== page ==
A lot of writers know that to be successful nowadays, the actual writing is a small part of the process. How do you handle the marketing and promotional side of your career?

I guess we’ll find out. ☺ I actually hired a publicist for this first book, because I realized that I don’t know anything about what I’m supposed to be doing. I’ve learned a lot, but I also see the benefit of leaving something as important as marketing and promo to the professionals, if you can afford it.

Finally, can you offer us a peek into any upcoming works? What’s on the agenda for you? Where do you hope to be in, say, five years’ time?

Next up is Sweet Reality, which is being published on the 5th of September this year, to be followed by the third book in the series. Check out this amazing cover!

In five years, I hope to have many more books published, both romantic comedies and more serious women’s fiction. And I’d like to have steady income from writing that will allow me to either reduce my hours at my day job or eliminate it entirely.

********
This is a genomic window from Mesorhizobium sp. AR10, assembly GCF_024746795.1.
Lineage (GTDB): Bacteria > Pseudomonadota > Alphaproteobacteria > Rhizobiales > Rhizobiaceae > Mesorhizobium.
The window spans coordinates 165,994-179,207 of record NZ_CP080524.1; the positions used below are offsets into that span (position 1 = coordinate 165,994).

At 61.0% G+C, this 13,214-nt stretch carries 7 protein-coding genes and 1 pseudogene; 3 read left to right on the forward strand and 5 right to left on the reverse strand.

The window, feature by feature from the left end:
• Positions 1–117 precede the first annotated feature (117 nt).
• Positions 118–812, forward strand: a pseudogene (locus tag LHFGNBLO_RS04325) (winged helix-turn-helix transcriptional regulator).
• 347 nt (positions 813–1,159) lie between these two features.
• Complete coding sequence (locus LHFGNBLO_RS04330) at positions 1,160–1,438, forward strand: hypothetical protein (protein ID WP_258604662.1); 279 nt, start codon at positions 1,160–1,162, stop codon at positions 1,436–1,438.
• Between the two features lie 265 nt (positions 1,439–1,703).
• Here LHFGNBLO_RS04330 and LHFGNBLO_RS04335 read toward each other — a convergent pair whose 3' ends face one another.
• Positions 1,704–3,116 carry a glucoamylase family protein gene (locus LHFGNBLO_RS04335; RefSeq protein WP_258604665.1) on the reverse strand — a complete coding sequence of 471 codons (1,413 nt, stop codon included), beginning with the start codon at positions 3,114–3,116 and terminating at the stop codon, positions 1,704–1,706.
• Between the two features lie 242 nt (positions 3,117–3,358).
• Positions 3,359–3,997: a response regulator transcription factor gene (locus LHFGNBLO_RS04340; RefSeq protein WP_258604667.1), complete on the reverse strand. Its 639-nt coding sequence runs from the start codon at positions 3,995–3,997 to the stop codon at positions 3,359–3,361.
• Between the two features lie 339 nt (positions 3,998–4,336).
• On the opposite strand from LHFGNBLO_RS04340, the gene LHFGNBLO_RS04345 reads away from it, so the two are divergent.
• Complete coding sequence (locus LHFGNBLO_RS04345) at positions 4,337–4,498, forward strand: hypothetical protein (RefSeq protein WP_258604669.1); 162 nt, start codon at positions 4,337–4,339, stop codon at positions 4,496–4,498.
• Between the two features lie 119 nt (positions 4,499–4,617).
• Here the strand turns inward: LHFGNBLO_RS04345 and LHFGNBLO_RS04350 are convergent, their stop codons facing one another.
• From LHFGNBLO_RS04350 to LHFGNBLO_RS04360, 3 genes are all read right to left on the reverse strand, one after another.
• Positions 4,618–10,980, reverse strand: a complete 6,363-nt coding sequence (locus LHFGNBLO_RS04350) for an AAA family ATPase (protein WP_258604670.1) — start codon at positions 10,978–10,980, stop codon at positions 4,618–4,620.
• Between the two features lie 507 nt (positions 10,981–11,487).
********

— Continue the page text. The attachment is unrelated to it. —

Thanks so much for joining us today, Laura. We wish you all the best with the Reality Star series! To find out more about Laura and her books, here are some links that might help…




And here’s the back cover book blurb for America’s Next Reality Star!

Twenty-four-year-old Jen Reid had her life in good shape: an okay job, a tiny-cute Seattle apartment, and a great boyfriend almost ready to get serious. In a flash it all came apart. Single, unemployed, and holding an eviction notice, who has time to remember trying out for a reality show? Then the call comes, and Jen sees her chance to start over—by spending her summer on national TV.